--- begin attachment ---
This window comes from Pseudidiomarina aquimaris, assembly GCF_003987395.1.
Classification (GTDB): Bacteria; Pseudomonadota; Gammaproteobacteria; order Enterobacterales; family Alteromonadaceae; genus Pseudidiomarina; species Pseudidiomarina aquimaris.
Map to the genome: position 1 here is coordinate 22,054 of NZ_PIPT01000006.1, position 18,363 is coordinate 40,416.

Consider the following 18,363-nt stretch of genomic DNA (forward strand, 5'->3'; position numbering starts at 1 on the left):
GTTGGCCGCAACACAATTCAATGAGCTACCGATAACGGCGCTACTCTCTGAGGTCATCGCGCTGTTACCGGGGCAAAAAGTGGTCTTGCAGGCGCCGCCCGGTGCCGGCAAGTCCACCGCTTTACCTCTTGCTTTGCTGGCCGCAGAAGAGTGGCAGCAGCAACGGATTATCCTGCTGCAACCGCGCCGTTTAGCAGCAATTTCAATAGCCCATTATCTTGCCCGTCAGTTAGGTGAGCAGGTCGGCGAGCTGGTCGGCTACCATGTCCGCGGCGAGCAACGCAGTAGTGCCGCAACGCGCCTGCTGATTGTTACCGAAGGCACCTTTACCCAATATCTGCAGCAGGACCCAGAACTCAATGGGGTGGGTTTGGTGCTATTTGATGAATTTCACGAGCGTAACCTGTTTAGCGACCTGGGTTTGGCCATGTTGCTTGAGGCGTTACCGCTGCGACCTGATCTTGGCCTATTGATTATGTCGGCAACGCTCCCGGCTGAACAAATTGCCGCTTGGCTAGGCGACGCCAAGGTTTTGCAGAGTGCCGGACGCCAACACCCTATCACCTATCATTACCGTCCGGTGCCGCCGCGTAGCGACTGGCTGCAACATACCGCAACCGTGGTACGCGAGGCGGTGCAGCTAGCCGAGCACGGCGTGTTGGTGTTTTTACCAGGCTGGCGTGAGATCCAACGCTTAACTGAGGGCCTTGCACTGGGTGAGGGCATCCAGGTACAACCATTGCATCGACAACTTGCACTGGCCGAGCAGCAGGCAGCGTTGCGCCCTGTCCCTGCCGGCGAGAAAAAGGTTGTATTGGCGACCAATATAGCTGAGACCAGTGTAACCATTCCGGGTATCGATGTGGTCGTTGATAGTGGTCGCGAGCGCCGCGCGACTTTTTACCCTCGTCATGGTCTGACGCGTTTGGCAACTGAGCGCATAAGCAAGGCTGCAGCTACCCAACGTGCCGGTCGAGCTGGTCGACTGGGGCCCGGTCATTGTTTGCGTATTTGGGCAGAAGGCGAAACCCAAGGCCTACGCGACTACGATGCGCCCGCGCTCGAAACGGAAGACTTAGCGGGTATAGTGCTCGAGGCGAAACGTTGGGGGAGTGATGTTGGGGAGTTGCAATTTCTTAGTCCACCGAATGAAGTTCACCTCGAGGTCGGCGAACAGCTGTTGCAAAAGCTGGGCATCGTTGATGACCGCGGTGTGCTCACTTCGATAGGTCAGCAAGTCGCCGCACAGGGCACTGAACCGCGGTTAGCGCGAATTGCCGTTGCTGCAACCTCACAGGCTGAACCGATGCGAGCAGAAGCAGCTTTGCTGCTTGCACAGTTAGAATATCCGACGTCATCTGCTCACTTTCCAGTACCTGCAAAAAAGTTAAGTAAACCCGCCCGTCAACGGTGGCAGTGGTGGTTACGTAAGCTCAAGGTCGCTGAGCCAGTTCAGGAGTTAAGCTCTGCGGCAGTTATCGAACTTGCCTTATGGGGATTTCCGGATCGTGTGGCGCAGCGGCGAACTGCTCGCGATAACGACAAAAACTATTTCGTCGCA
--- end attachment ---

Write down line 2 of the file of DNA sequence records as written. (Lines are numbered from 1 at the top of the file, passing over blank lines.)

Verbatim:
Classification (GTDB): Bacteria; Pseudomonadota; Gammaproteobacteria; order Enterobacterales; family Alteromonadaceae; genus Pseudidiomarina; species Pseudidiomarina aquimaris.